Re: Palladium

From: Tony McLean ^lt;[email protected]>
Date: 01/06/04-01:46:46 AM Z
Message-id: <>


What evidence do you have to support your assertion that the compound
palladium II chloride is unstable in its powdered state? I can find

Tony McLean

On 6 Jan 2004, at 02:44, Sandy King wrote:

> Scott,
> A good source is Engelhard. Current price is about $8 a gram for
> Palladium (II) Chloride.
> Contact information is:
> Engelhard Corp.
> 554 Engelhard Drive
> Seneca, South Carolina 29678
> (800) 336-8559
> (864) 882-9841
> Rick Clayton is at extension 4. Several people on this list report
> good dealings with Mr. Clayton.
> Just remember that you should mix all of the 50 grams into solution
> fairly soon after purchase because palladium (II) chloride is unstable
> in the powder state.
> Sandy King
>> Hello Jeffery,
>> Thanks for the information. I had originally thought about doing
>> traditional
>> platinum/palladium prints and looking at the sensitizer formulas in
>> the
>> appendix of Sullivan and Weeses' "The New Paltinum Print", I was
>> wondering
>> if the sodium palladium chloride was a "shortcut" to the standard
>> palladium
>> solution no. 3 (being a combination of palladium chloride and sodium
>> chloride). I was also wondering about the cost difference between the
>> two
>> salts and whether it was better to buy one vs. the other (which one
>> would
>> provide a greater number of prints to the gram). If the sodium
>> palladium
>> chloride is the "shortcut" I thought it was, then the palladium
>> chloride is
>> the better buy since I already have the sodium chloride. The problem
>> was I
>> could find no mention on the net about using sodium palladium
>> chloride in
>> the sensitizer.
>> If I go the route of the ziatype, which seems very likely since I
>> work with
>> other POP processes, the above is pretty much a mote point.
>> Temperature and
>> humidity are pretty stable (about 68F and 45-50%) year round so there
>> shouldn't be much deviation on those points. I plan on printing for
>> neutral
>> to slightly cool tones.
>> In your opinion, are the prices Photographer's Formulary charges for
>> platinum and palladium relatively good? I was under the impression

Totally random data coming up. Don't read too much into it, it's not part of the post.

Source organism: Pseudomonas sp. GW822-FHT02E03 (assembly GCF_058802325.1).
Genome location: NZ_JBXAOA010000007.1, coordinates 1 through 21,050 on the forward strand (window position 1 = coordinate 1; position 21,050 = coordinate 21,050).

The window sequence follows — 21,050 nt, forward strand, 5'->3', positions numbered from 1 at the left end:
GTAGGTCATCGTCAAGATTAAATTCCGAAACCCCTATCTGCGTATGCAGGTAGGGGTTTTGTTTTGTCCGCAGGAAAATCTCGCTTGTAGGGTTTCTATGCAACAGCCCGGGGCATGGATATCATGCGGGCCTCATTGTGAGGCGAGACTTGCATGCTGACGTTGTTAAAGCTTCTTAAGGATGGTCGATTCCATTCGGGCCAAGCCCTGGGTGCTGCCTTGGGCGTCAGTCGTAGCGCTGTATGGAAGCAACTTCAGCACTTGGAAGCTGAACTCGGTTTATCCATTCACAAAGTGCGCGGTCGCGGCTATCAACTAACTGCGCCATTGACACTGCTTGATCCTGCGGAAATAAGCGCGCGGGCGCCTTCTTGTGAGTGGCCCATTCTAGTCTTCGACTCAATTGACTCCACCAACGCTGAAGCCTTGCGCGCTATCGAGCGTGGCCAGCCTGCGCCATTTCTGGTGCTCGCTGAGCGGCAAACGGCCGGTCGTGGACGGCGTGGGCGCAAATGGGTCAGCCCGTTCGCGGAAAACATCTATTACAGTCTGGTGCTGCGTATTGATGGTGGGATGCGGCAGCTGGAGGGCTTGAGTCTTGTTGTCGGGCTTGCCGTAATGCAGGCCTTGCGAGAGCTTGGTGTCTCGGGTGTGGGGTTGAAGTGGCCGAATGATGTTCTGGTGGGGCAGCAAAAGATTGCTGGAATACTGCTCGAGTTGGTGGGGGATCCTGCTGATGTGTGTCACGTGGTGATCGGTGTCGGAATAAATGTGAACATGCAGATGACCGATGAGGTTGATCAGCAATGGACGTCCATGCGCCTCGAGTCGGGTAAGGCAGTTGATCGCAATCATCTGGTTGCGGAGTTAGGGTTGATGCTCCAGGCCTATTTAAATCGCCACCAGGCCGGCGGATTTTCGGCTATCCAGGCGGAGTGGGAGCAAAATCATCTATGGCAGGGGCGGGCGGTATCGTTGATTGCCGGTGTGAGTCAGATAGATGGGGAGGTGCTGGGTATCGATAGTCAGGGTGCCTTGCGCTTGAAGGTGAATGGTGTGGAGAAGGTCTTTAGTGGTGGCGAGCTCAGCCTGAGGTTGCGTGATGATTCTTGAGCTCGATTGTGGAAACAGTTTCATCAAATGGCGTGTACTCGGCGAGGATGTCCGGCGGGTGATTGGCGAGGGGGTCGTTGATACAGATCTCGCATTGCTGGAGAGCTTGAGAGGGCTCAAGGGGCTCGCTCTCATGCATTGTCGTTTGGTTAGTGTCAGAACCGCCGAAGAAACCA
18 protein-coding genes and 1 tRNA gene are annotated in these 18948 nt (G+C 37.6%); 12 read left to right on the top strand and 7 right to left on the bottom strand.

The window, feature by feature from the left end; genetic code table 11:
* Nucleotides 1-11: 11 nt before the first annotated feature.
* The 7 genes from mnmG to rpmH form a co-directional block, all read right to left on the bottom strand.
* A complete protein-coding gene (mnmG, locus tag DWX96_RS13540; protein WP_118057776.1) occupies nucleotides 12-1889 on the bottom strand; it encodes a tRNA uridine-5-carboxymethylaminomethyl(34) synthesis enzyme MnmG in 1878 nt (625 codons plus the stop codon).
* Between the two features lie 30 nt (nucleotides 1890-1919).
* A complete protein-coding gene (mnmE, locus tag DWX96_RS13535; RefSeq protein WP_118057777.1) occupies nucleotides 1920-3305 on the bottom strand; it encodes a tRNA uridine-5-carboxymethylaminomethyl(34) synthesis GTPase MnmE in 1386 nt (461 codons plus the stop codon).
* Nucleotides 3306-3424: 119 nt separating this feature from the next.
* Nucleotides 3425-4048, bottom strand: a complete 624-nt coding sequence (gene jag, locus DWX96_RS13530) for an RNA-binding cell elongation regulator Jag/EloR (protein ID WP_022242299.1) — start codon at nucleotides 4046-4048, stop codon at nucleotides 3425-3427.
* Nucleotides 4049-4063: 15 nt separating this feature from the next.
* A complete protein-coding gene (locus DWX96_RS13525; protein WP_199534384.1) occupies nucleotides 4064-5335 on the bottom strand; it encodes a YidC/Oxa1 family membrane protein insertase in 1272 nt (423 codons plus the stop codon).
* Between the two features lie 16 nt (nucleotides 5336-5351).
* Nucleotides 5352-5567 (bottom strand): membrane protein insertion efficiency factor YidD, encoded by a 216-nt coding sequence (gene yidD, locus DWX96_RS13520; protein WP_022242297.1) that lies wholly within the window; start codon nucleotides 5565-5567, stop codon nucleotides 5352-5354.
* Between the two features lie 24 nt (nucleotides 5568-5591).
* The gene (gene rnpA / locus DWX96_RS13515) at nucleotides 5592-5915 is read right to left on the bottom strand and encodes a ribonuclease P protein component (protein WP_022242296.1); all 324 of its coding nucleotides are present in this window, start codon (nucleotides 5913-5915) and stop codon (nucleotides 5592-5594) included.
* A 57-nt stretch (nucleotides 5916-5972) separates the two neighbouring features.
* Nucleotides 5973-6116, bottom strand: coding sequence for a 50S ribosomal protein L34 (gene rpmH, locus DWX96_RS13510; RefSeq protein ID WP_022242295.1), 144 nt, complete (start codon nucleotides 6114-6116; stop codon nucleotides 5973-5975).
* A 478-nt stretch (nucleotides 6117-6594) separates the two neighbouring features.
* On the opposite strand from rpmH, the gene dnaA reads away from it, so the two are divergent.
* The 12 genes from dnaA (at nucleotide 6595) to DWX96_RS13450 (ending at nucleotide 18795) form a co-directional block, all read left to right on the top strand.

>> that
>> palladium was about 1/4 the cost of platinum but PF has platinum at
>> about
>> $11 less than palladium. Is there a less expensive place you can
>> recommend?
>> My thoughts were to buy around 50 grams at a time to get a better
>> price.
>> Thanks again, Scott
>> ----- Original Message -----
>> From: "Jeffrey D. Mathias" <>
>> To: <>
>> Sent: Monday, January 05, 2004 5:11 PM
>> Subject: Re: Palladium
>>> Scott wrote:
>>> > I'm interested in beginning work with palladium printing
>>> (speciffically
>>> > Ziatype). I see that Photographer's Formulary lists Palladium II
>>> > Chloride and Sodium Palladium Chloride. Which is the prefered
>>> metal salt
>>> > and what would the differences be between the two salts?
>>> The first is PdCl2,
>>> the second Na2PdCl4
>>> The double salts of palladium are usually very hydrophilic, meaning
>>> they
>>> like to adsorb water. This can make for difficulties in weighing
>>> out
>>> proper amounts. Therefore, it is recommended to buy PdCl2 and
>>> whatever
>>> chloride salt is to be used.
>>> This brings up the second point. The type of variation on the PtPd
>>> process to which you refer typically uses the double salt Li2PdCl4.
>>> The
>>> lithium salt (LiCl2) is used. Complete directions for weighing and
>>> mixing solutions can be found in my e-guide from the link at the
>>> end of
>>> this message. One reason for the use of the lithium salt is that
>>> it is
>>> thought to help retain moisture in the coating which is important if
>>> looking to get the more neutral or bluish colors. Although other
>>> salts
>>> may be used with various effects. Another reason is that it is
>>> thought
>>> that the lithium salt helps with the printing out process. This
>>> however
>>> is more of a factor of the sensitizer used, that is ammonium ferric
>> oxalate.
>>> As you may expect the salts are interchangeable as well as the
>>> sensitizers and can even be used in combinations producing various
>>> results. However, only some of the many combinations give full
>>> printing
>>> out results.
>>> With lithium especially, note that your ambient relative humidity
>>> during
>>> coating and exposure can provide a variety of results. Also be
>>> concerned that ambient temperature plays a part. I have found the
>>> best
>> > consistency at temperatures in the low 60s F. Higher temperatures
>> can
>>> produce a variety of problems. Lower temperaturs do not seem to be
>>> a
>>> problem until low enough to cause precipitation of the solutions
>>> (something to also be concerned of with saturated solutions.)
>>> --
>>> Jeffrey D. Mathias
Received on Tue Jan 6 01:46:57 2004

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